This Summer we visited Rockshox’s Colorado Springs, CO, offices where they dream up, design and test Rockshox and Avid products.
Rockshox product manager Sander Rigney took us around, let us take pictures in some areas (and absolutely, definitely not in others), and here’s what we saw.
Above is the Blackbox hall of fame. For the uninitiated, their Blackbox program is a skunkworks…the place where things get to come to fruition in budget-be-damned, one-off, let’s-see-if-it-can-be-done fashion. The forks above represent the history of Rockshox Blackbox experiements. Jump on past the break to see some closeups and the rest of their facility, including a little S&M video of fork torture testing…
Note the gold sliders on the Boxxer in the middle, top. Rockshox was an early pioneer in coatings, but they’ve mainly stuck with “traditional” low friction anodizations over the years.
Reverse Boxxer, anyone? There weren’t enough measurable benefits of the inverted stanchions versus their traditional design, so after testing Rockshox simply stuck with their current format. Click any photo to enlarge.
Before we get too far ahead of ourselves, let’s take a tour of their plant. Officially, the Colorado Springs HQ is where the Rockshox and Avid product development, blackbox testing and sponsorship happens. It’s here because this is where it was ’round ’bout the time SRAM purchased Rockshox, and it makes for some great proving grounds given the breadth and depth of mountain bike trails in and around Colorado.
The cubicle farm is upstairs on the main floor, which is hidden behind a nice little reception area, and it hides the enormous size of their building. Downstairs is where the real magic happens, and in the middle of it all is the “employee parking lot” and basketball court.
The large, wide open doors you see in the background is where prototypes are put together and played with before heading into the testing chamber. This is as close as we could get with the camera. Honestly, when we walked through there wasn’t anything strikingly new down here…by this time we’ve pretty much seen all their new stuff at Sea Otter (here, here and here) and the SRAM Press Camp (here and here) earlier in the year.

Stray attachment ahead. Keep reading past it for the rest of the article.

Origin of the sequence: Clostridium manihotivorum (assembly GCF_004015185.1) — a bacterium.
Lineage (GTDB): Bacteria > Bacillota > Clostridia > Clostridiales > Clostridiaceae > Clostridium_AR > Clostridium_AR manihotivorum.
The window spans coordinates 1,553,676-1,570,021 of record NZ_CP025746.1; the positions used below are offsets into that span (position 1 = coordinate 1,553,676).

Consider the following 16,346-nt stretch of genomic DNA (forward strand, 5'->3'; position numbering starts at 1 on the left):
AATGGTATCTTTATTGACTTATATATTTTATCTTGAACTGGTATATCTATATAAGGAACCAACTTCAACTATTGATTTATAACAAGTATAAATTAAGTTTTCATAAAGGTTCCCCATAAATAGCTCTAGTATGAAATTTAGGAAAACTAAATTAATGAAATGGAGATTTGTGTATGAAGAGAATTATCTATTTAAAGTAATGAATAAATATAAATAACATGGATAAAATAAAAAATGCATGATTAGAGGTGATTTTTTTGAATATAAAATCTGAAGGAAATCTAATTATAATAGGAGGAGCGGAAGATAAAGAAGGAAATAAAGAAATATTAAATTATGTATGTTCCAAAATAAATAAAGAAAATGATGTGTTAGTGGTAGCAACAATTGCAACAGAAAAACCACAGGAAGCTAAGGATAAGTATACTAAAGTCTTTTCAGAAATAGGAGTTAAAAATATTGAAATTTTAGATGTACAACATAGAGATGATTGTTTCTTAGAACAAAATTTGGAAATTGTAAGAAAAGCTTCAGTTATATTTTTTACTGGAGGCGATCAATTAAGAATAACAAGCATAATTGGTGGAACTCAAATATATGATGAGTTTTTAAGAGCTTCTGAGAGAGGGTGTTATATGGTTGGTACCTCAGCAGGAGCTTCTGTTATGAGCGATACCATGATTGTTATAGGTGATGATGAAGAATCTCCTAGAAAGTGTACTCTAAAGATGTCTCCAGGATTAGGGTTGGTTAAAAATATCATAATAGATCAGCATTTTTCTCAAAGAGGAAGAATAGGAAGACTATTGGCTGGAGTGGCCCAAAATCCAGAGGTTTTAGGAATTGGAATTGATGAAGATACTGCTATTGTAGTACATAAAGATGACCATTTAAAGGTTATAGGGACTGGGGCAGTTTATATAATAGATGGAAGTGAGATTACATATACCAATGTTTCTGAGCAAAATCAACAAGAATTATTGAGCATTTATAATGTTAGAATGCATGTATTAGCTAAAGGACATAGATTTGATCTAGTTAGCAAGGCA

This is the machine shop, and you’re seeing about half of the machines that, um, machine parts for them on demand. This lets them fabricate very early stage parts and prototypes to test a concept. Even though they have the capability to fabricate complete working parts in many instances, Rockshox moves ideas on to their production partners very early in the process to ensure parts and methods are feasible on a large scale. There’s no sense developing something so trick that it can’t be mass produced cost effectively.
Once a fork is complete and production ready, Rockshox conducts their own tests in addition to those required by CEN and CPSC, etc. In the video above, a Sektor undergoes a flex test, with the axle being pushed back and forth far further than you’re likely to ever bend it under normal riding. Each fork has to pass a minimum of 100,000 cycles of this test, among others. We were thinking it was mainly a test of the lowers and stanchions, but check out the amount of flex taken up by the steerer tube on both the top and bottom!
Fork testing runs through at least 40 chassis iterations with stress and destructive testing for all versions. That means for the Reba alone, they’re testing 40+ 15mm axle models, 40+ 9mm QR, etc. They go thru a ton of forks, and there were industrial trash bins lining one hallway full of spent forks.
Duplicated testing and machine labs are here and in Asia. The Colorado lab does more prototype and development testing, and Asia does more of the final verification and production testing. Since stuff can be made in either location, it saves on time and cost to develop and test parts where necessary.
From there, we checkout the training room. It’s equal parts classroom and hands-on work stations. Dealers can send their mechanics here for annual multi-day classes to learn everything tech and repair oriented for Rockshox and Avid products (and SRAM, too). What you don’t see in this picture are the kitchenette, sofas and beverage chilling units.
OK, now that you’ve seen what they can do here, let’s get back to the Blackbox examples:
Shown above is an early stage Totem prototype. The lowers for this one were completely machined onsite, then bonded together to create a “one piece” lower for testing. What they can’t fabricate in house, they can usually source locally. Colorado Springs has many remnants of military industry locally, so there are outside suppliers that can help with things like anodizing, polishing or super precise finishing work.
They can also machine a crown, then bond it to the stanchions, drop in some internals and *voila* a prototype fork, ready for Blackbox athletes to punish.
A Blackbox prototype of the 1997 Ruby road suspension fork, complete with machined crown and carbon steerer tube. Designed with Paris-Roubaix in mind, it ended up with some spec on commuter bikes if memory serves, but now there are only mountain bike suspension forks offered.
They also make and test a number of different lockout and adjustment levers, both from metal and plastic.
Jeremiah Boobar’s bike was sitting near his desk and had the latest iteration of DLC (Diamond-Like Carbon) coating on his fork’s sliders. Rockshox has been testing DLC on and off for five years, and cost seems to be the biggest issue with bringing it to market…it’s just too expensive. Surface finishes like this are tested for their ability to carry lubrication as well as just being inherently slick.
Besides getting the DLC fork, a benefit of working in the industry is having the latest parts well before anyone else. This well used Monarch Plus had seen some miles before it was ever available for order.
And that concludes our tour of Rockshox’s offices and proving grounds in Colorado Springs!